From Carl Pope’s Blog “A remarkable aspect of the Bush administration is that, for the most part, his apparatchiks have enough discipline to slip on the black leather gloves before doing their dirty work, so as not to leave fingerprints. So scientific reports get their conclusions altered and little regulations appear that turn out to vastly increase the profits of a certain favored company, but the missing “Y” between “X” and “Z” is generally enough to throw a lazy press corps off the chase. Take it from a reporter: We love to have everything spelled out for us.
But an interesting thing is happening in the second W. administration: Discipline is slipping. A lovely example is in a story I’m working on now for a future issue of Sierra: how one Phil Cooney, the (now former) chief of staff for the White House Council on Environmental Quality, made the cardinal error of sanitizing scientific documents on global warming in ink, and in a nice clear hand at that. The effect is quite striking. One realizes that this is history being rewritten before one’s eyes: “will” becomes “might,” specific effects are stricken as “speculative,” and pretty soon black is looking, if not white, at least a shade of gray.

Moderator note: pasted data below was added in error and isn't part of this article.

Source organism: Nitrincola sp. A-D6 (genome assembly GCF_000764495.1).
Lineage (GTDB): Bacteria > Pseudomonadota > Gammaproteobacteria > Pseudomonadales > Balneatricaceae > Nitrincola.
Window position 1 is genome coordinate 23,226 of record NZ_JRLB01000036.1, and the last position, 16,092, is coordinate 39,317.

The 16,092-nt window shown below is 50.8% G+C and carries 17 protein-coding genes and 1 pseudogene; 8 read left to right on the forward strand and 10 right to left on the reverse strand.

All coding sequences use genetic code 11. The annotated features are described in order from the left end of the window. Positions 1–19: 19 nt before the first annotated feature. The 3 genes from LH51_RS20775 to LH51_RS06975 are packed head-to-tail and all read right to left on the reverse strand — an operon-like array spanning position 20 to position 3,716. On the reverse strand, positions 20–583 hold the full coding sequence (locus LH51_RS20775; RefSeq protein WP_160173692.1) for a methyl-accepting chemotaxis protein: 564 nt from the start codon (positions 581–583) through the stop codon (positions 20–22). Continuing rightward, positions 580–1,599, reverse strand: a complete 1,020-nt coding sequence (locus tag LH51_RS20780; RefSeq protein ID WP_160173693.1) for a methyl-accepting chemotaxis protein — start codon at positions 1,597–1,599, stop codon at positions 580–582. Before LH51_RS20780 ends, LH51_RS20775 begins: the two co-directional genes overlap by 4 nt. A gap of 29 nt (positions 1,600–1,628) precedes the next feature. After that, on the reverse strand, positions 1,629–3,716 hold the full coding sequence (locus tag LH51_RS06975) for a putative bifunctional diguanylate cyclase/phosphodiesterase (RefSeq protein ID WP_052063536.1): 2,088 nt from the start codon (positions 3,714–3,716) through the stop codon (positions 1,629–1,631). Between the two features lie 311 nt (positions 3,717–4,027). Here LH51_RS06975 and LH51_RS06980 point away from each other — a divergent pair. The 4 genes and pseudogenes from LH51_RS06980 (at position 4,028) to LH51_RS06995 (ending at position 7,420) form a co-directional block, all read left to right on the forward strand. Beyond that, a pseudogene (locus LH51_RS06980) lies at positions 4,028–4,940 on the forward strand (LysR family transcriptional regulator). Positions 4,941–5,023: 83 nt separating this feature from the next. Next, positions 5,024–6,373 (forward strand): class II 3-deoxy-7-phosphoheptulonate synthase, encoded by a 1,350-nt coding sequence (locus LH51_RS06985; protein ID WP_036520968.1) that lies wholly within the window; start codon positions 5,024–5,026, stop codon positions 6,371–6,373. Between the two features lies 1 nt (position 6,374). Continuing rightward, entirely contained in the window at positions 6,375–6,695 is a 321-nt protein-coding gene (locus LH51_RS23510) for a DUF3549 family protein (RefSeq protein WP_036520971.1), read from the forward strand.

Two days after Andrew Revkin’s story on Cooney’s editing escapade appeared in the New York Times, Cooney suddenly resigned to go to work for — could you guess? — ExxonMobil. Kinda like in a science-fiction movie when the alien infiltrator is found out and proudly rips off his humanoid skin and marches back toward the mothership.”
I have said it before, let scientists come up with data, and then make policies around the data. Instead what happens is policies are made and then “scientists” are told to come up with data to support the policy.
What method do you think works best?